Linux Command Line Basics: Part 1

We are starting a series of posts for end users who are not familiar with Linux commands. These commands are very easy and powerful. Linux has evolved as a great choice for desktop OS and most of the tasks can be accomplished from within the GUI. But still, we may need to use the command line interface in case of an emergency where GUI is not available or for remote administration(Telnet, SSH etc.) from a place with a very low bandwidth.

In this post we’ll learn how to navigate around using command line. We are currently using Linux Mint. To practice start the ‘Terminal’ from the ‘Accessories’ section of the main menu. Please note that Linux commands are case sensitive.

1. pwd – Print Working Directory. This command outputs the current directory the user is in. For a Linux desktop user, it is typically ‘/home/<user-name>’. Every thing in Linux is represented as a folder or a file. ‘/’ is the root directory and all other directories fall under this directory (more about the Linux directory structure in the next part). So, if your user name is ‘sam’, your home directory will be ‘/home/sam’.

2. ls – List. This command lists the contents of a directory.

To view the directory contents in long format, issue the command:

ls -l

In the above screenshot, you can see the output of list command in long format. The first column represents user permissions, which will learn about in the upcoming posts. Second column represents number of files/folders in that directory. Third column represents the owner. Fourth column represents the owner’s group. Fifth column represents the size in bytes. Sixth and seventh columns represent the date and time modified respectively. Last column represents the file/folder name.

In Linux, a hidden file/directory name starts with a dot i.e. ‘.’. If you want to view the hidden files/directories then issue the following command:

ls -la

Also note that in the above screenshot, the colored entries are directories and black entries are files. Notice the second entry, which has ‘->’ in it’s name. It is a link, which is similar to shortcut file in windows. In above case, ‘.mozilla-thunderbird’ is a link to actual directory ‘/home/ihaveapc/.thunderbird’.

Also, note that the output has scrolled too fast for the user to read. To make the output readable, we will use two things- a pipe (|) and ‘more’. Pipe will cascade output of one command as a input of the second command. Command ‘more’ will instruct the system to display output screenful at a time until space key is pressed. Hence, if we issue command:

ls -la | more

then, we will get the same output as above but screenful at time until user presses the space key to advance to the next screen.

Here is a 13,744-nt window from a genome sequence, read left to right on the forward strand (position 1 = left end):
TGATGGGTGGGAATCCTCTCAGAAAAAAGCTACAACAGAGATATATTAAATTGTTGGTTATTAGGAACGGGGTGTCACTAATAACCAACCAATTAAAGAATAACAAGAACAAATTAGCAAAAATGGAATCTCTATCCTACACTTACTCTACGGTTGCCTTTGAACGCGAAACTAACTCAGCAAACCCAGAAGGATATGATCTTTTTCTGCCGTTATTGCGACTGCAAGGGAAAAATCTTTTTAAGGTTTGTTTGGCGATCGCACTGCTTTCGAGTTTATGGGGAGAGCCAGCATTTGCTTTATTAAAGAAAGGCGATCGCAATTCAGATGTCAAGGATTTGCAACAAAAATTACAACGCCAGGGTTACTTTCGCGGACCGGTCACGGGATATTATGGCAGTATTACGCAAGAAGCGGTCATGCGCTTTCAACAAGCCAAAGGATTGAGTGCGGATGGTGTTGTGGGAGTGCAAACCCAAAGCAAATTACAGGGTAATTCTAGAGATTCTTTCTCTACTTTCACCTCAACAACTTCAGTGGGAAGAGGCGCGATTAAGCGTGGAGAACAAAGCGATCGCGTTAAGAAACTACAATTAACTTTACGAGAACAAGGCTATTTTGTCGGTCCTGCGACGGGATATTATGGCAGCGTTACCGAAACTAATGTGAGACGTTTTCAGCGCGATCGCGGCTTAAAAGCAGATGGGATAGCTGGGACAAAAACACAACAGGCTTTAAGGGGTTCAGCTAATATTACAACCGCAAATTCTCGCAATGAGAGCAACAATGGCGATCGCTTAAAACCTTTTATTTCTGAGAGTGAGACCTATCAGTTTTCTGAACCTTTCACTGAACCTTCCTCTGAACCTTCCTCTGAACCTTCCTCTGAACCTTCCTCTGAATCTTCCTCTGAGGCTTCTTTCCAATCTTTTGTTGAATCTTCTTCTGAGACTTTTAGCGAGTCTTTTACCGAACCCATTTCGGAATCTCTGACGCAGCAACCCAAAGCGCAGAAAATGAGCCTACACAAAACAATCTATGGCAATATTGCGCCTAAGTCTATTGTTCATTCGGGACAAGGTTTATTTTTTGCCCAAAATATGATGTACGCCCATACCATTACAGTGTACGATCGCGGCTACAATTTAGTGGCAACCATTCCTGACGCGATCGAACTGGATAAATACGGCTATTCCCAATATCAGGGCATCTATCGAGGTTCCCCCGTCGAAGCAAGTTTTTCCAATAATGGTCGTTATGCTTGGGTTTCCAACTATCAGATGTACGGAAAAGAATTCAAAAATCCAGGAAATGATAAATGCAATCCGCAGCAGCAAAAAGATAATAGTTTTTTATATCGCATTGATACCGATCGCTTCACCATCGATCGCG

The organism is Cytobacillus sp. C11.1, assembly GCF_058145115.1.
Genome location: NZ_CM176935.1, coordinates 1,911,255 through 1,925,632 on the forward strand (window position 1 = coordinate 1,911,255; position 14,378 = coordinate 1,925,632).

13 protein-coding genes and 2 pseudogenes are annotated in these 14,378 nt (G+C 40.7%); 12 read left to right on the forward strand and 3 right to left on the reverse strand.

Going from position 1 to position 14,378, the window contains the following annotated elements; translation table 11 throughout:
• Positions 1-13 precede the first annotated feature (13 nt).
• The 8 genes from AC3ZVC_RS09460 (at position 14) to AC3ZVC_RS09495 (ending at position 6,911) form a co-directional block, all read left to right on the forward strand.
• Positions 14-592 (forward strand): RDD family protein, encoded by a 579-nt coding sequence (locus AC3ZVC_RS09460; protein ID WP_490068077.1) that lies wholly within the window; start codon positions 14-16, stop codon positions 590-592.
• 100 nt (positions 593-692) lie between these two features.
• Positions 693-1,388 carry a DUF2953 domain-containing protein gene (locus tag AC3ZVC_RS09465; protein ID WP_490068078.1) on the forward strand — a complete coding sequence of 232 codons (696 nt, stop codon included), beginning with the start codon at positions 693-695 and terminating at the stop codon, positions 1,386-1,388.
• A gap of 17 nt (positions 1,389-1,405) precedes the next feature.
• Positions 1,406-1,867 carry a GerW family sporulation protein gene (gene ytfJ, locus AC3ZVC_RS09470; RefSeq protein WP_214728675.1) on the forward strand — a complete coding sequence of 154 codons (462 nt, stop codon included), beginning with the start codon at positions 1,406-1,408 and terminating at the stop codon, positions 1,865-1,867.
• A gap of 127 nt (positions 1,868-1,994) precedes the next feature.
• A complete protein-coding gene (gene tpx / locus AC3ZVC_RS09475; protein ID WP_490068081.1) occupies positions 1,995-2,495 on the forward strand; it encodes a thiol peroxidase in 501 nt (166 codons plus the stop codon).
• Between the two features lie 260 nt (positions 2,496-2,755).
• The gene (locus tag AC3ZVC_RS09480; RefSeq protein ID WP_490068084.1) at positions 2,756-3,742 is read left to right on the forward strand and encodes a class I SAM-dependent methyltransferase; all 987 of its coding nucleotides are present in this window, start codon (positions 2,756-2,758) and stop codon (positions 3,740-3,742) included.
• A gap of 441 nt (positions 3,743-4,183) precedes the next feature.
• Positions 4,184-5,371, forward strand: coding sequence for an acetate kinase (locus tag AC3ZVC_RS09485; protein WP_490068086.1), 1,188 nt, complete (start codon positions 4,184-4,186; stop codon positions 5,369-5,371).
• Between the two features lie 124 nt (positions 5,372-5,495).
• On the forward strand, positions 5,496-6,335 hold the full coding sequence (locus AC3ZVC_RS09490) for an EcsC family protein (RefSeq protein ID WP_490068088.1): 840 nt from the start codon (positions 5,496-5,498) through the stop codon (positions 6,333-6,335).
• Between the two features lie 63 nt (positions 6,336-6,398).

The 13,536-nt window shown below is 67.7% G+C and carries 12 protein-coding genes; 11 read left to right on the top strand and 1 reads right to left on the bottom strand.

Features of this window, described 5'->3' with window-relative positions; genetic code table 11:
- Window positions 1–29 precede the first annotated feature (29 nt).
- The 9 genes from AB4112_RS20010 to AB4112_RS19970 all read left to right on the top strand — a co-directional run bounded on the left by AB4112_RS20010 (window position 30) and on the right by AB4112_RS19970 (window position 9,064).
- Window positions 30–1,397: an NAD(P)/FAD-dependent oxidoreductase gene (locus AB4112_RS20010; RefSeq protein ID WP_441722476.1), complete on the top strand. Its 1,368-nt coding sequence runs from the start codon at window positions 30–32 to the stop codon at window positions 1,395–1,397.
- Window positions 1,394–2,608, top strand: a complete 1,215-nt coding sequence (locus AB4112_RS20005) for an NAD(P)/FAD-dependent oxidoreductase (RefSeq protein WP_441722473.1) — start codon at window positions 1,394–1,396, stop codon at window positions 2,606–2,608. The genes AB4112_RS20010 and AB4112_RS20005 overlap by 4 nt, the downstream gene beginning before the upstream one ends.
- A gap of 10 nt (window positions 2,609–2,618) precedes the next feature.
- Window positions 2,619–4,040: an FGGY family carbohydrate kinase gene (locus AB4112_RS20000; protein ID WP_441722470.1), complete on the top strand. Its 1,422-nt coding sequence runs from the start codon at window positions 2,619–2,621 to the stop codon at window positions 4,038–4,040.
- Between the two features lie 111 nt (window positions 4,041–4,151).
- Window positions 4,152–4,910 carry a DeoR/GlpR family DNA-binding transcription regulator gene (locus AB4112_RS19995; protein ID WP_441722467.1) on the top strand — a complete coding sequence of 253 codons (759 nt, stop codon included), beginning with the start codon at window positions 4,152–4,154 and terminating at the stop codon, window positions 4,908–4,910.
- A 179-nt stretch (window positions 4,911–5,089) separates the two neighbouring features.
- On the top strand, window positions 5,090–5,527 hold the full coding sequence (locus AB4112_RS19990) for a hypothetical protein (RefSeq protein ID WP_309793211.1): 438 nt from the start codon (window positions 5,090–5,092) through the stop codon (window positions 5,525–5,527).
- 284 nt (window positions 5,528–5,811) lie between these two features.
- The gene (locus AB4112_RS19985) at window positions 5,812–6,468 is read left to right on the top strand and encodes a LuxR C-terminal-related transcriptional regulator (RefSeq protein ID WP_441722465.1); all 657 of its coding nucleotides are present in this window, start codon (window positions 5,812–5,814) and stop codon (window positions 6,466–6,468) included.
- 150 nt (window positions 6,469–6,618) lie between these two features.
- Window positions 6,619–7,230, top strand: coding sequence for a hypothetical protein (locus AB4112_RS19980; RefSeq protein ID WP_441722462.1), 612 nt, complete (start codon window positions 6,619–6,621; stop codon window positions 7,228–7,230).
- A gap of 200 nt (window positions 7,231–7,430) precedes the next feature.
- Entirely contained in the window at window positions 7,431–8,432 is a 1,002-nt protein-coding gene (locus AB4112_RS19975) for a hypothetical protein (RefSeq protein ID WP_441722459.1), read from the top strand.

3. cdChange Directory. This command allows you to change the current working directory. Syntax is simple: ‘cd <directory path>’. To go to the root directory, issue the following command:

cd /

After changing the directory, you can use ‘pwd’ command to check your current directory. You can issue command:

cd ~

from any directory to go back to your home directory.

You can issue command:

cd –

to switch back to previous directory in which you were working before issuing last ‘cd’ command.

Also, notice that when we changed to directory ‘/etc’ by issuing command ‘cd /etc‘, the directory path is displayed on the left side of the ‘$’ sign. When we changed to home directory by issuing command ‘cd /home/ihaveapc‘, ‘~’ is displayed on the left side of the ‘$’ sign. Recall that ‘~’ represents home directory.

4. cpCopy. The syntax is simple ‘cp <path to the file/folder to be copied> <path where the file/folder is to be copied>’

In below screenshot, we have changed to directroy ‘/home/ihaveapc/Pictures’ and we want to copy the file ’10.jpg’ to ‘/home/ihaveapc/Desktop’. Hence, we issue the following command:

cp 10.jpg /home/ihaveapc/Desktop

However, notice that we did not get any message on screen as the file was copied. Hence, we can issue the ‘-avr’ option. ‘a’ means archive(preserve link and permissions), ‘v’ means verbose(show what is being done), ‘r’ means recursive(copy recursively). Hence, we issue the following command:

cp -avr 10.jpg /home/ihaveapc/Desktop

Note that the previously copied ’10.jpg’ in ‘Desktop’ directory was overwritten without confirmation. To avoid this we will use the option ‘-i’. ‘i’ means interactive(confirm before overwriting). Hence, the above command will be modified to:

cp -iavr 10.jpg /home/ihaveapc/Desktop

5. mkdirMake Directory. Syntax is simple ‘mkdir <directory name to be created>’

Now, we make a directory ‘pics’ in the ‘Desktop’ folder by issuing the following command:

mkdir pics

6. mv – Move. The syntax is simple ‘mv <path to the file/folder to be moved> <path where the file/folder is to be moved>’

We need to move the file ’10.jpg’ from directory ‘Desktop’ to directory ‘pics’. For this we will issue the following command:

mv 10.jpg /home/ihaveapc/Desktop/pics

7. rm – Remove. This command deletes a file/directory. Syntax is ‘rm <file/directory name to be deleted>’

We need to delete file ’10.jpg’ in directory ‘pics’. Hence, we issue the following command:

rm 10.jpg

However, if we try to delete a directory which has files/folders in it, system will not delete it and will tell you that the directory is not empty. Hence, we can use ‘-rf’ option in such cases. ‘r’ means recursive(delete recursively), ‘f’ means force(do not prompt about non-existant files). Hence, we issue the following command to delete ‘pics’ directory:

rm -rf pics

[Be very careful while using the above command. Never run the above command on root directory as a root user.]

That’s it for today. More to come in the next part. Have fun with Linux!

[ Check out rest of the series : Part II, Part III, Part IV, Part V and Part VI ]